This is a partial list of some of the boats that we really liked, but for one reason or another (design, features, price) they didn’t make the final cut…these are not necessarily in any particular order….
Island Packet 37, 40, 42, 44, 485
Shannon of any variety
Pacific Seacraft 37
Catalina Morgan 440
Tartan 3400 or 4300
Amel Super Maramu 53′
Hans Christian 38′ to 43′
I recently came a cross a product that holds a lot of promise for boats plagued by birds (and their little gifts they leave behind). Bird-X, a sticky, non drying caulk that can be applied with a standard caulking gun in thin strips to your windex, mast top plate or any other surface where you have the unwelcome visitors..It stays tacky and apparently birds hate that sensation on their feet…This product is available at Home Depot or www.bird-x.com it retails for around $36. I suppose the ultimate test will be time, since as it gets coated with dust or other airborne material, will it lose its “tackiness” and become less effective or will the birds making contact with it ablate the surface exposing new sticky material?
I recently applied some to our Windex and I will continue to monitor it but so far, so good.
Bird-X also makes a sonic and a laser repeller but we don’t have either one of those to test…..yet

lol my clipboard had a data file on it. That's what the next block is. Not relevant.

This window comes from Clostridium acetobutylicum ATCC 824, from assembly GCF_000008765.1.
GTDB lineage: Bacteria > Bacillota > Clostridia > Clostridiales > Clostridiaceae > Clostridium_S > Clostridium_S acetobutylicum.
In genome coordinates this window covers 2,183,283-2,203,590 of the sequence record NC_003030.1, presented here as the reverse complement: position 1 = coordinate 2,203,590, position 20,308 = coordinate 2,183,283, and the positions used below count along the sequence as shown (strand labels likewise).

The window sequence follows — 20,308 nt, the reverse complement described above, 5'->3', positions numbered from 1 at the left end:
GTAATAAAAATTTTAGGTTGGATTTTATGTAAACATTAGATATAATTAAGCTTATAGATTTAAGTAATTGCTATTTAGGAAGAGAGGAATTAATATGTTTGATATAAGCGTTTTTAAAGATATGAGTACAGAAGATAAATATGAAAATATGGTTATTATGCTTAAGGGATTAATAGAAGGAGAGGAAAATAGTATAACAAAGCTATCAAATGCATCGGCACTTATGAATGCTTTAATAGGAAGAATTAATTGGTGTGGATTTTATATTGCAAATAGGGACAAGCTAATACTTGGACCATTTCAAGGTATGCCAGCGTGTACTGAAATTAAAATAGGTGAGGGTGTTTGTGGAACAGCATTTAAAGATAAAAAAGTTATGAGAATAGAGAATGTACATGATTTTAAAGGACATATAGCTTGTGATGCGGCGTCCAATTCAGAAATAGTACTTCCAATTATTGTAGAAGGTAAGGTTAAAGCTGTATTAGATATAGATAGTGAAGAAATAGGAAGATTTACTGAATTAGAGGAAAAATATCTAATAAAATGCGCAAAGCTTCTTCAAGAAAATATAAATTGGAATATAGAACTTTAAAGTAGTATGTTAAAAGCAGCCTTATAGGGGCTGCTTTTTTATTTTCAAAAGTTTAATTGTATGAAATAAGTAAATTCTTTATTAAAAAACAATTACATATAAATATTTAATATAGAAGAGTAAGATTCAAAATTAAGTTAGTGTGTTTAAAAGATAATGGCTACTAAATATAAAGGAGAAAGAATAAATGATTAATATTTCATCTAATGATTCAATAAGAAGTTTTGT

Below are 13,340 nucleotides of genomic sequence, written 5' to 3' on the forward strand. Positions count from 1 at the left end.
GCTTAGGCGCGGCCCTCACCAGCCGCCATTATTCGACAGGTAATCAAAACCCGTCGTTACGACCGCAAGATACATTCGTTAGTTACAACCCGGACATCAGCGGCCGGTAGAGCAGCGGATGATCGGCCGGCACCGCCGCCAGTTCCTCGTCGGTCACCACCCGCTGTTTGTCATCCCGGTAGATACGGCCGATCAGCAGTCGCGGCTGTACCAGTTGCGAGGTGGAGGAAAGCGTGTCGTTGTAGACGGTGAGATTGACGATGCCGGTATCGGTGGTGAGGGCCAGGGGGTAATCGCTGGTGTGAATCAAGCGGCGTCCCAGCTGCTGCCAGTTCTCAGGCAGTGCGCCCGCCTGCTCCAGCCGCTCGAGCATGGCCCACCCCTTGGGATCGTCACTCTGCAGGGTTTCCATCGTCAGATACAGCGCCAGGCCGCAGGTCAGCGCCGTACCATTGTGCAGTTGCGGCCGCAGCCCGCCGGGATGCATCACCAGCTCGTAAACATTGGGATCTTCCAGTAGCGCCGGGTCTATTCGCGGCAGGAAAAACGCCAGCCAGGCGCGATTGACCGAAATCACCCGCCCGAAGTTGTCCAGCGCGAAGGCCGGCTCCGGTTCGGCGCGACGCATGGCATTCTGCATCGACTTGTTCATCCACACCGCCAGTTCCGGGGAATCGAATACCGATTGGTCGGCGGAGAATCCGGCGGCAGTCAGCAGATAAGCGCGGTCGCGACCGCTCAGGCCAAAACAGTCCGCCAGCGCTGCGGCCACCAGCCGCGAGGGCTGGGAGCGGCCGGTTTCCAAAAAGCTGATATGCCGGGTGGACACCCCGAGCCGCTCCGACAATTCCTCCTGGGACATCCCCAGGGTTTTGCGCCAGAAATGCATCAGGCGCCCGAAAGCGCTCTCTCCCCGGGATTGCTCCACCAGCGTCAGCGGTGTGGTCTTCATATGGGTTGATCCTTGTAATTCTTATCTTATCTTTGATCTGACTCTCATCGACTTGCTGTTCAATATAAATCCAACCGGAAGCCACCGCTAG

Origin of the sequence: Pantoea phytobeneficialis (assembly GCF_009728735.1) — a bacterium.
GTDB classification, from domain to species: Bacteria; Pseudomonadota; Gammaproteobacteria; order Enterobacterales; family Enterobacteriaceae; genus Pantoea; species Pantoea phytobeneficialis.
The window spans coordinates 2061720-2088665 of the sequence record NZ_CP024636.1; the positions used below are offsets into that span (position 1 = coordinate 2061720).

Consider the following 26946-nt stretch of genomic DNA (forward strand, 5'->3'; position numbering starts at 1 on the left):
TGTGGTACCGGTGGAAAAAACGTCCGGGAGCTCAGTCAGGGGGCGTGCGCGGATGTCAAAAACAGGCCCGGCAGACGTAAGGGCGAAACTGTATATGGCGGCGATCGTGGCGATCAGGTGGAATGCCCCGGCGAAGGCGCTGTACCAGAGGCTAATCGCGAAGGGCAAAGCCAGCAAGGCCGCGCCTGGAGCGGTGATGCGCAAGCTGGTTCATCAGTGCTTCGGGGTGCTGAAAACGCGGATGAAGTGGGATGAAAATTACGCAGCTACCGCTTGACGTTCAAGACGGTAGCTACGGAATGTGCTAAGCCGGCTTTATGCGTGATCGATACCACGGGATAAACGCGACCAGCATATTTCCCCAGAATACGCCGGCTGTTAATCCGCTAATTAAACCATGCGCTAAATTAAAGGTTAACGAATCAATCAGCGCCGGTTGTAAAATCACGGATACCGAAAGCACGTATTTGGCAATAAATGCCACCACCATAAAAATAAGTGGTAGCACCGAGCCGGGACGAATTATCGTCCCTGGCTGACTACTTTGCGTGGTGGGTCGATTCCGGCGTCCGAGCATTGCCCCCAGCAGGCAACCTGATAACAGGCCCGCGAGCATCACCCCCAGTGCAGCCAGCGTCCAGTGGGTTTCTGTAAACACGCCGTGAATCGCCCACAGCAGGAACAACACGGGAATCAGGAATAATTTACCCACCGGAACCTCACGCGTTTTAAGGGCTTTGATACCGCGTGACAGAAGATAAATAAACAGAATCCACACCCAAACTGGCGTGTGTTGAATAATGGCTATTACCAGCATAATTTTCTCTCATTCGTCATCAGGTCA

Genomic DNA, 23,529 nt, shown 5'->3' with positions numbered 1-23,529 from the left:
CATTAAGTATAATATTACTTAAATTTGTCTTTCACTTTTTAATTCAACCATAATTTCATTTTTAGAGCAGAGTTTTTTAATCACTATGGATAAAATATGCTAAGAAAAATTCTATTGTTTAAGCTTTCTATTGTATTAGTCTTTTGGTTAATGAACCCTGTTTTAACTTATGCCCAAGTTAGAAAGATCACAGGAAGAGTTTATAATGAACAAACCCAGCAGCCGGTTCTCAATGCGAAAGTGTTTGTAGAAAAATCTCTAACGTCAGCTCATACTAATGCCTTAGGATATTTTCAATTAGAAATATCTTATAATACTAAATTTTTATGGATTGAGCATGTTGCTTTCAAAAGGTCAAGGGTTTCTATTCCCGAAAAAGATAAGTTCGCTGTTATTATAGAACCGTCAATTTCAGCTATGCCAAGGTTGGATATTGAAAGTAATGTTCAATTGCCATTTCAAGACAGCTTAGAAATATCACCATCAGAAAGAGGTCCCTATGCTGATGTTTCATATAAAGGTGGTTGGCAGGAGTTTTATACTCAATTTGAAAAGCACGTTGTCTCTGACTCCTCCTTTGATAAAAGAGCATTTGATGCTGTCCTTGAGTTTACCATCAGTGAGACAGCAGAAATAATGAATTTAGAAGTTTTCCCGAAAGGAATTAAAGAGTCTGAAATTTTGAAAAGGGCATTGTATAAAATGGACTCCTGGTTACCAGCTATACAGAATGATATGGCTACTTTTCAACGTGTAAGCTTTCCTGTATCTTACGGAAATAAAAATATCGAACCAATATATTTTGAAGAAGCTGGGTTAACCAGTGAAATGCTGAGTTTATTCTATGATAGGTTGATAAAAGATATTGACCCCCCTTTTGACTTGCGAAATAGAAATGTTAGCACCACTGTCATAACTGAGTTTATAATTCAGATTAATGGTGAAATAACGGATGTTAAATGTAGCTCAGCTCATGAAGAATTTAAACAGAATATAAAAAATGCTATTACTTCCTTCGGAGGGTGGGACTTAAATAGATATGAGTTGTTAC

This looks a lot like my recurring nightmare….
It seems that the plug in for our subscriber database “Readygraph” has decided to stop displaying our list of subscribers or possibly has deleted them all…..in an effort to be certain that we don’t lose anyone…if you get this update notification you are still in the list but the list just isn’t displaying in the admin settings……a comment to this post would be tremendously helpful in identifying the issue….
Update….the good news is I was able to export the subscriber list so I can at least view it…..I am still trying to reach the plugin developer to remedy this permanently….
Update….I received an email from a subscriber so the post notices appear to be going out …..however, the list isn’t visible on the admin page….hopefully the plugin designer can remedy this issue sooner rather than later…..
Let’s hope this passes….
The Coast Guard Authorization Act of 2015 (H.R. 1987) authorizes Coast Guard and Federal Maritime Commission funding levels for two years, and includes provisions to improve Coast Guard mission effectiveness, help modernize the Service’s aging vessels and other assets, and reform U.S. maritime transportation laws. The bill was introduced by Coast Guard and Maritime Transportation Subcommittee Chairman Duncan Hunter (R-CA), along with Transportation and Infrastructure Committee Chairman Bill Shuster (R-PA), Transportation and Infrastructure Committee Ranking Member Peter DeFazio (D-OR), and Coast Guard and Maritime Transportation Ranking Member John Garamendi (D-CA).
A link to the bill…..see section 312 for the specific language….
and here’s how bills work
…haha…I love these
On our boat, we have ten house batteries and one starting battery. The house batteries are Trojan brand T-105 6V batteries paired to make what is essentially five 12V batteries. They are divided into two battery banks one of 6 and one of 4. Our starting battery is a Deka Group 31 deep cycle starting battery. We recently replaced all the batteries which cost about $149 each if you can get them for a good price. Our starting battery also runs our bilge pumps.